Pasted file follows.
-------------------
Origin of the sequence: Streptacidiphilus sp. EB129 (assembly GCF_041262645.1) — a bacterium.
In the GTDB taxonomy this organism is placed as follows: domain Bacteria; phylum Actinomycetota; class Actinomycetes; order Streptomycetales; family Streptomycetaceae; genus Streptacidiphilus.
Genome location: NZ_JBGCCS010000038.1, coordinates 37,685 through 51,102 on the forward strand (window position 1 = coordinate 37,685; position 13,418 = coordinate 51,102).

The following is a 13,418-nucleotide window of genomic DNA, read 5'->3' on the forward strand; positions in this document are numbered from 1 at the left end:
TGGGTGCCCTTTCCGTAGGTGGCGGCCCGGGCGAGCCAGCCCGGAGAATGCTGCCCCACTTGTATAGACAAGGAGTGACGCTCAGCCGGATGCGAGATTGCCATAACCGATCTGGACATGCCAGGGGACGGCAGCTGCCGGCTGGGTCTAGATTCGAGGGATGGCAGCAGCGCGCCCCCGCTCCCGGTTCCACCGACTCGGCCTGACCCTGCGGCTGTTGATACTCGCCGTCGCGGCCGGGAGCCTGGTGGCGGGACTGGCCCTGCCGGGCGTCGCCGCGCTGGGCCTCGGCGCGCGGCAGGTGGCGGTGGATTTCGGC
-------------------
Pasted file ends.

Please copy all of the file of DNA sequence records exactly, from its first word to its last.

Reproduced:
Origin of the sequence: Streptacidiphilus sp. EB129 (assembly GCF_041262645.1) — a bacterium.
In the GTDB taxonomy this organism is placed as follows: domain Bacteria; phylum Actinomycetota; class Actinomycetes; order Streptomycetales; family Streptomycetaceae; genus Streptacidiphilus.
Genome location: NZ_JBGCCS010000038.1, coordinates 37,685 through 51,102 on the forward strand (window position 1 = coordinate 37,685; position 13,418 = coordinate 51,102).

The following is a 13,418-nucleotide window of genomic DNA, read 5'->3' on the forward strand; positions in this document are numbered from 1 at the left end:
TGGGTGCCCTTTCCGTAGGTGGCGGCCCGGGCGAGCCAGCCCGGAGAATGCTGCCCCACTTGTATAGACAAGGAGTGACGCTCAGCCGGATGCGAGATTGCCATAACCGATCTGGACATGCCAGGGGACGGCAGCTGCCGGCTGGGTCTAGATTCGAGGGATGGCAGCAGCGCGCCCCCGCTCCCGGTTCCACCGACTCGGCCTGACCCTGCGGCTGTTGATACTCGCCGTCGCGGCCGGGAGCCTGGTGGCGGGACTGGCCCTGCCGGGCGTCGCCGCGCTGGGCCTCGGCGCGCGGCAGGTGGCGGTGGATTTCGGC